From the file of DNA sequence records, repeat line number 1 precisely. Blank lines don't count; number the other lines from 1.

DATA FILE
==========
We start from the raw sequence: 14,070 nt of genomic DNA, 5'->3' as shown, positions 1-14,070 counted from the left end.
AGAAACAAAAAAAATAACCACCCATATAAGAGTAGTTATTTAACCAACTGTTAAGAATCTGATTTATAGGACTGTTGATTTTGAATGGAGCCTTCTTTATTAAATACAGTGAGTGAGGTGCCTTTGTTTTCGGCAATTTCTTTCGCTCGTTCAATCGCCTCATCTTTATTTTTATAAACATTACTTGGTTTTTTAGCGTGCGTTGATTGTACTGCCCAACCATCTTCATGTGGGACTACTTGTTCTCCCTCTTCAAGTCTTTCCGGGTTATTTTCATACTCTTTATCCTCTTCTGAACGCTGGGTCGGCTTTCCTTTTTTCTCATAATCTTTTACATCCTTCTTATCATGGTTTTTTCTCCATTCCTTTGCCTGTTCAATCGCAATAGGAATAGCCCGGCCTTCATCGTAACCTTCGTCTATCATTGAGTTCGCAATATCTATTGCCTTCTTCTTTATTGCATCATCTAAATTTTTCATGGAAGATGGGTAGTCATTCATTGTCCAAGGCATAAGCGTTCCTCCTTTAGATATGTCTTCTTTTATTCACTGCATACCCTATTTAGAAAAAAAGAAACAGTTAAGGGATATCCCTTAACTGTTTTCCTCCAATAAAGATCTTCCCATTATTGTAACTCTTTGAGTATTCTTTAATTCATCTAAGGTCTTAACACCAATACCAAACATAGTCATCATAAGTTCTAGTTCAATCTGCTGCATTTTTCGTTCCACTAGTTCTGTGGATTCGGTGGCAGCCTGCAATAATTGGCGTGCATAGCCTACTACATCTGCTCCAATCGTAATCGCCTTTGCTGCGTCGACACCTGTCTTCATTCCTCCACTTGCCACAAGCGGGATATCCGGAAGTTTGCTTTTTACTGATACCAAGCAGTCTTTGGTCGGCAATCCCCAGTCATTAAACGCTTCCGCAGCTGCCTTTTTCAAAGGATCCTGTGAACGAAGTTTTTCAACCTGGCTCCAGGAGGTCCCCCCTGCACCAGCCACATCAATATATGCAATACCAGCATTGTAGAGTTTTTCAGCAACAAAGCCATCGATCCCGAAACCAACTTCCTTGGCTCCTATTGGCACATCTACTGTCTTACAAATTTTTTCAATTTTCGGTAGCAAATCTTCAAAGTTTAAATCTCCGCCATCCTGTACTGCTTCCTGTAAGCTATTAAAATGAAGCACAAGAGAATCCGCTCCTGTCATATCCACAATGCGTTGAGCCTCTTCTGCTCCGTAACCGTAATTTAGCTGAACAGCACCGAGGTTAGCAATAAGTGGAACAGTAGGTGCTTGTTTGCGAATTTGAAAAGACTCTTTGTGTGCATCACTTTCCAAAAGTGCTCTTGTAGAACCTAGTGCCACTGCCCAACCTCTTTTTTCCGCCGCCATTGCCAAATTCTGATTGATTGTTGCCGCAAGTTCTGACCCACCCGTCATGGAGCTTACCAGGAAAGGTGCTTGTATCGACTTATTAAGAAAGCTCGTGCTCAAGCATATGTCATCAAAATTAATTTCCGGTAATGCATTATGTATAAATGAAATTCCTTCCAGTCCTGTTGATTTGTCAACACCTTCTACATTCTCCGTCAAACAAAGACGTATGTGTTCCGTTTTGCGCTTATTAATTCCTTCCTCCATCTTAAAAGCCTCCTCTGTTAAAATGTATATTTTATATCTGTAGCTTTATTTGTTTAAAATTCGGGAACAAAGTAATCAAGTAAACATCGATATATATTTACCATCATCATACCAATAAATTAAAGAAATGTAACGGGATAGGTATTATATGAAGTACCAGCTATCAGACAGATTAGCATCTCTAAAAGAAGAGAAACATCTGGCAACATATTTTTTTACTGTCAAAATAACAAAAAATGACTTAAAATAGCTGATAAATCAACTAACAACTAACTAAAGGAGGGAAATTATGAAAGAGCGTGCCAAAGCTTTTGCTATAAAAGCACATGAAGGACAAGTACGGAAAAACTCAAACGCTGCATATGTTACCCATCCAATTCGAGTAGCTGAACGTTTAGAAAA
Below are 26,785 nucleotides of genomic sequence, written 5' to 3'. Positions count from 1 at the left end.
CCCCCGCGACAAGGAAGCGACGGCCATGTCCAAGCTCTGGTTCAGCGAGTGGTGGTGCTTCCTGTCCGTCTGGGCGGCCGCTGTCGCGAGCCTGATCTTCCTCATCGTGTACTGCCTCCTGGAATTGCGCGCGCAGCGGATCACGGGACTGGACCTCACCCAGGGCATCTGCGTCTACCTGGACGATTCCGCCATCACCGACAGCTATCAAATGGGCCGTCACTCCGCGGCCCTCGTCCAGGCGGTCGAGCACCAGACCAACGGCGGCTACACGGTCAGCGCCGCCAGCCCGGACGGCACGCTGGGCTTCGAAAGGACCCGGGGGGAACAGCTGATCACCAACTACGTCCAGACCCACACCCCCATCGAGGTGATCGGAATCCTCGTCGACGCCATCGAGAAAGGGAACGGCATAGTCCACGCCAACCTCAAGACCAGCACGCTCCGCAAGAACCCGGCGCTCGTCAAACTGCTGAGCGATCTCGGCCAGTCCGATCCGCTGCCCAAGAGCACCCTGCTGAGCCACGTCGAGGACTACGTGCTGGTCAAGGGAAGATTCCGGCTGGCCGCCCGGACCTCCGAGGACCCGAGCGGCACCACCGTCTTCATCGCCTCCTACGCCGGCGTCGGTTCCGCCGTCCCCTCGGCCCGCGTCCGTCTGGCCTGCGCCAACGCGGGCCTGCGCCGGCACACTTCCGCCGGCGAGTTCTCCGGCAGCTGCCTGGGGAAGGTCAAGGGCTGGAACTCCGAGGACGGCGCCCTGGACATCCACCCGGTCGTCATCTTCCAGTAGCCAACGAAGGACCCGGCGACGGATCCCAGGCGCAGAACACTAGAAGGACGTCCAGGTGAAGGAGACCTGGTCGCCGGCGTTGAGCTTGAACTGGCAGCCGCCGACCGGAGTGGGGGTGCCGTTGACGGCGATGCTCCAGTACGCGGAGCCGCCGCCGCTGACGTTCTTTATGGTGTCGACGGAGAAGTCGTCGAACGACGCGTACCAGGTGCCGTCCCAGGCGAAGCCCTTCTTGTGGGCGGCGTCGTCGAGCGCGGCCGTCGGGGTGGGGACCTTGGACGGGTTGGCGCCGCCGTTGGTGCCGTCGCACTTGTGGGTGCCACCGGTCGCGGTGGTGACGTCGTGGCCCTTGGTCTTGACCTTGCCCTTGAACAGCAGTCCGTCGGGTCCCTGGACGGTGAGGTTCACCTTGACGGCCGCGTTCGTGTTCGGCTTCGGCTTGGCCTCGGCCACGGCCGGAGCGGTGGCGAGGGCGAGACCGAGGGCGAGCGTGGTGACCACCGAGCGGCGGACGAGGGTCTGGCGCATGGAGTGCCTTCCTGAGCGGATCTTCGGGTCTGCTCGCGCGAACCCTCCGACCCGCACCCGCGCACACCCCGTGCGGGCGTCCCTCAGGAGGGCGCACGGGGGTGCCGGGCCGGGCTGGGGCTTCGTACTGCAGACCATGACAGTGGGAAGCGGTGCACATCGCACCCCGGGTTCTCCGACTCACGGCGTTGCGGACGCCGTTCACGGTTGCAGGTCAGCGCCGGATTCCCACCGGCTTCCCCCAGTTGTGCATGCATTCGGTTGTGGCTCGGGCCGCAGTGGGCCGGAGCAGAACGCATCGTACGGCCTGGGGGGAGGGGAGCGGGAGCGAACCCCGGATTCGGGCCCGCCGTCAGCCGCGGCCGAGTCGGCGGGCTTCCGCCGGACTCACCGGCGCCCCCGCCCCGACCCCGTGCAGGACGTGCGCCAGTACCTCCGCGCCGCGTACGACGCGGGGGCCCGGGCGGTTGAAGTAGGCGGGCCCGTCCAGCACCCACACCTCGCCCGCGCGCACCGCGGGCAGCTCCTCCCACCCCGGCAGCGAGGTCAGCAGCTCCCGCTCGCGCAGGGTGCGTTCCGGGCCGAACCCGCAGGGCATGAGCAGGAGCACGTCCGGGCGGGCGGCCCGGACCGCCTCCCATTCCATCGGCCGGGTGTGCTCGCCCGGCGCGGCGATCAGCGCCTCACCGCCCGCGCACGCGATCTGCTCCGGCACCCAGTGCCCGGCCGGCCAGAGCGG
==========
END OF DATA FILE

We start from the raw sequence: 14,070 nt of genomic DNA, 5'->3' as shown, positions 1-14,070 counted from the left end.